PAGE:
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BCRF Grantee Since


Donor Recognition

The Holiday House Award

Area(s) of Focus

Arti Hurria, MD

Director, Cancer and Aging Research Program
Associate Professor of Medical Oncology
Member, Cancer Control and Population Sciences Program
City of Hope Comprehensive Cancer Center
Duarte, California

Current Research

Women 65 and older make up almost half of all new breast cancer diagnoses in the United States. However, limited data exist to guide chemotherapy treatment recommendations, including the risk of treatment-related side effects and long-term impact of treatment on daily functioning among older women with breast cancer. The goal of Dr. Hurria’s BCRF study is to understand how chemotherapy impacts the health and functioning of older adults with breast cancer and to design a tool to identify patients most at risk of developing chemotherapy-related side effects. To accomplish this goal, she and her group have initiated a multicenter study of 500 adults age 65 and older with stage I-III breast cancer who will receive chemotherapy. They are following these patients from pre-chemotherapy to end of treatment in order to examine the association between chemotherapy and changes in the patients’ ability to complete daily activities. In the coming year, they will expand the study to include additional timepoints (scheduled follow ups to collect patient information) in order to better understand how breast cancer and breast cancer treatment impact the daily functioning of older adults over time. Ultimately, these data could be used to inform shared decision-making regarding treatment in older adults with breast cancer and guide personalized methods to maintain or improve physical function.

In a second project aimed to improve treatment planning for patients with breast cancer, Dr. Hurria and her team propose to determine whether key biomarkers linked to poor health in older adults are applicable to patients with breast cancer of all ages. Research has found that elevated levels of three molecules called D-dimer, Interleukin-6 (IL-6), and C-reactive protein (CRP) are associated with a variety of diseases and greater frailty in older adults. In her study, Dr. Hurria will determine whether levels of these biomarkers can identify, prior to chemotherapy, breast cancer patients of any age who are more likely to experience chemotherapy-induced side effects and who may require assistance with daily activities as a result of their prescribed therapy. This information will enable clinicians to more effectively customize treatment planning, minimize unnecessary toxic side effects, and improve patients’ quality of life.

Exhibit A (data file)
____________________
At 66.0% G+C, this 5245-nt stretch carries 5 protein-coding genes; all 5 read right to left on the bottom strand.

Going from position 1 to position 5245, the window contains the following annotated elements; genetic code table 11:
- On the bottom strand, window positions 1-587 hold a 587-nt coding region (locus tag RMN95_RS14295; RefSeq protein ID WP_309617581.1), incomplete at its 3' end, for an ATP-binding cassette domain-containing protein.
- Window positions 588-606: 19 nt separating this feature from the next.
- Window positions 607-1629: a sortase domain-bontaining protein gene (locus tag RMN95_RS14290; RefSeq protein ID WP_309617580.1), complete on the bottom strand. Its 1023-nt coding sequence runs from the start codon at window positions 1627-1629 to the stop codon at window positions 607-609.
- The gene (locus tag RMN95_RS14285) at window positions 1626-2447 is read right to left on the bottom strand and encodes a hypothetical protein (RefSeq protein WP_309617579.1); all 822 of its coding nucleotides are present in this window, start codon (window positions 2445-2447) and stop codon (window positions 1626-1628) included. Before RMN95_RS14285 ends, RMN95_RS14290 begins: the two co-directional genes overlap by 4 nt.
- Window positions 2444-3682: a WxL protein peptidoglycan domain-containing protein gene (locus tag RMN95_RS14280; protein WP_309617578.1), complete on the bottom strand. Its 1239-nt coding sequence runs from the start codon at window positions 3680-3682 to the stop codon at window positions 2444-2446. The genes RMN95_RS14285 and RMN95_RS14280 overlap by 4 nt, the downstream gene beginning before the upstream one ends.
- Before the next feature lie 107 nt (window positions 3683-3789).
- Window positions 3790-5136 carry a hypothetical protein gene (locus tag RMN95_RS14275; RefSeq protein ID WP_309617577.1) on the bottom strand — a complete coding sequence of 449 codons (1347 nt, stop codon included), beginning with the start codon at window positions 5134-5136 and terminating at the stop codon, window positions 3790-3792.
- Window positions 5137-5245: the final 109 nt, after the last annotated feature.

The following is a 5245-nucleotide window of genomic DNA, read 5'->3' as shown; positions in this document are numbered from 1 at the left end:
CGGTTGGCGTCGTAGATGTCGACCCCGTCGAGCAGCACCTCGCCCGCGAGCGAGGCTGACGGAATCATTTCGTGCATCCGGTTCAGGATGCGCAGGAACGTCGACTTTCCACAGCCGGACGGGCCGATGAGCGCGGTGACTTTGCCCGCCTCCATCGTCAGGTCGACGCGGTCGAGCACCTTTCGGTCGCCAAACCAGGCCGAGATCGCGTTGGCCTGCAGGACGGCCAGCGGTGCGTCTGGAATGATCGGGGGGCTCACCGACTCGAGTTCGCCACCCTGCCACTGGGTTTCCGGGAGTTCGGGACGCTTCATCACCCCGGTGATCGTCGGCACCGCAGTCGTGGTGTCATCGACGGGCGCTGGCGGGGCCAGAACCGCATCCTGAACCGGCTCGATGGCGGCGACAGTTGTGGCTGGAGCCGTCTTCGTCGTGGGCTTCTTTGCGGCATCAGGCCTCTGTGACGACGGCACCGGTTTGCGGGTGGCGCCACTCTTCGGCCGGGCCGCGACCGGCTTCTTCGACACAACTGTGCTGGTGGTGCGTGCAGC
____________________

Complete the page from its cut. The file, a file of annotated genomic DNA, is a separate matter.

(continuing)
Dr. Arti Hurria is a geriatrician and oncologist, focusing on care of the older patient with breast cancer. She completed a geriatric fellowship in the Harvard Geriatric Fellowship Program, followed by a hematology-oncology fellowship at Memorial Sloan Kettering Cancer Center. Dr. Hurria is the Director of the Cancer and Aging Research Program at City of Hope. She is a recipient of the Paul Beeson Career Development Award in Aging Research and the American Society of Clinical Oncology-Association of Specialty Professors-Junior Development Award in Geriatric Oncology. Dr. Hurria is Vice Chair of the Alliance Cancer in the Elderly Committee, Chair of the National Comprehensive Cancer Network Senior Adult Oncology Panel, President for the International Society of Geriatric Oncology, and Editor-in Chief of the Journal of Geriatric Oncology. In addition, Dr. Hurria is PI on a U13 grant in collaboration with the NIA and NCI to identify and develop research methodology that will lead evidence-based recommendations to improve clinical care for older adults with cancer. She also serves as national PI on an R01 funded grant evaluating clinical and biological predictors of chemotherapy toxicity in older adults with breast cancer. These grants are executed in collaboration with members from the Cancer and Aging Research Group, which Dr. Hurria founded and leads. Additionally, Dr. Hurria is multi-PI on a R01 funded study evaluating the cognitive function of long-term survivors of breast cancer and PI on a U13 grant which will focus on incorporating aging research across specialties and providing a forum to support the expanded pool of physician-scientists focused in aging research. In 2013, she received the ASCO B.J. Kennedy Award for Scientific Excellence in Geriatric Oncology.